Federal Judge Recommends Reclassification of Medical Marijuana
May 06, 2010
The sentencing order states that Lynch was "caught in the middle of shifting positions" on the issue and that, "Much of the problems could be ameliorated…by the reclassification of marijuana from schedule I."
Lynch gained notoriety as a federal medical cannabis defendant after being raided, arrested, prosecuted and convicted under the Bush Administration but then sentenced after President Obama signaled a change in federal enforcement policy.
That notoriety came in part because of all of the support from the medical cannabis community that rallied around Lynch. The Judge acknowledges, in a footnote in his sentencing order, the massive out pouring of letters for Lynch:
Charles Lynch at his former business
"While simple popularity is not a factor to be considered, the Court notes that it has received more letters in support of Lynch in this matter than in any other case in the undersigned judicial officer's 16 years on the federal and state benches."
Judge Wu's call for the reclassification of marijuana comes as the Drug Enforcement Administration (DEA) is considering a petition, filed in 2002 by the Coalition for Rescheduling Cannabis.
After a multi-year-long review by the Department of Health and Human Services, the petition was recently sent to DEA, the final stage of the process. Acting DEA Administrator Michele Leonhart -- who still must be confirmed by the U.S. Senate -- has the authority to grant or deny the rescheduling.
Judge Wu ordered Lynch back into court April 29, 2010 to discuss his written decision. Both the Prosecution and the Defense pointed out errors in Wu's written opinion, so Wu had to re-write it. Lynch claims there are still errors in the document.
Such as Judge Wu's claim that Lynch should have known cannabis sold by one of his former employees to an undercover officers—in a parking lot at least 5 miles from the collective -- came from Lynch's collective. However, there was no evidence that the cannabis came from Lynch or his collective.
At that April 2010 court appearance, Judge Wu had forgotten that In June 2009 he verbally sentenced Lynch to one year and a day, and four years of supervised release, despite the 5-year mandatory minimum being sought by the Justice Department. Judge Wu also forgot he told Lynch he could remain out on bail pending appeal.
Charles Lynch's appearance on Larry King Live
Four months after that June 11th sentencing hearing, the Justice Department issued a memo directive in October to U.S. Attorneys, discouraging them from arresting and prosecuting medical marijuana patients and providers that follow state law.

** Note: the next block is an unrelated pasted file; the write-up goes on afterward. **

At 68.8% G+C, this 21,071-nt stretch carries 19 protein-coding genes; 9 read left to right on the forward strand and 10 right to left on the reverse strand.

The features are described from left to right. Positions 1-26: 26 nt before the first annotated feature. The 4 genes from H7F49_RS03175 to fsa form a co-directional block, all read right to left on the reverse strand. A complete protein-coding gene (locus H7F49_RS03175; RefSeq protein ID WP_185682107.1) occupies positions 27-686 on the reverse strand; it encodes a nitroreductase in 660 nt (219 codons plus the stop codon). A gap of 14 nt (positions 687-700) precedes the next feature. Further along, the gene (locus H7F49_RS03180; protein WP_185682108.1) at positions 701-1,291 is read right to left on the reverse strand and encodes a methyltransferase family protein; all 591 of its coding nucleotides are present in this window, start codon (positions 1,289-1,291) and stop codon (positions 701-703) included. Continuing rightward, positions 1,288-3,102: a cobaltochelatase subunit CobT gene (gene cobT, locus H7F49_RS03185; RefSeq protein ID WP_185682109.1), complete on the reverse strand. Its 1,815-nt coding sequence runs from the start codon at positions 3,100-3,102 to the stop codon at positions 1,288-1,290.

Lynch remains released on bail pending his appeal, but cannot use medical marijuana according to the terms of his release. However Judge Wu agreed to remove the requirement that Lynch call in daily to see if he has to report to random drug testing.
Judge Wu also reduced Lynch's supervision from "intense to routine." Lynch had been driving over 200 miles to Los Angeles from his home in Arroyo Grande every two weeks for brief meetings with his probation officers. Lynch now can drive to Santa Barbara about once a month instead.
Before his medical cannabis collective was raided by DEA agents in March of 2007, Lynch had operated for 11 months without incident, and with the blessing of the Morro Bay Mayor, City Attorney, City Council, the local Chamber of Commerce, and other community members.
Two months after Lynch closed his dispensary, Central Coast Compassionate Caregivers, he was indicted and charged with conspiracy to possess and possession with intent to distribute marijuana and concentrated cannabis, manufacturing more than 100 plants, knowingly maintaining a drug premises, and sales of marijuana to a person under the age of 21. None of the federal charges Lynch was convicted of constituted violations of local or state law.
Currently, patients and providers are prevented from using a medical necessity or a state law defense in federal court. The Justice Department policy has failed to deter the prosecution of more than two dozen pending federal cases.
In response, Americans for Safe Access advocates for the passage of Congressional legislation -- HR 3939, the Truth in Trials Act -- which would give state law-compliant defendants a fighting chance in federal court.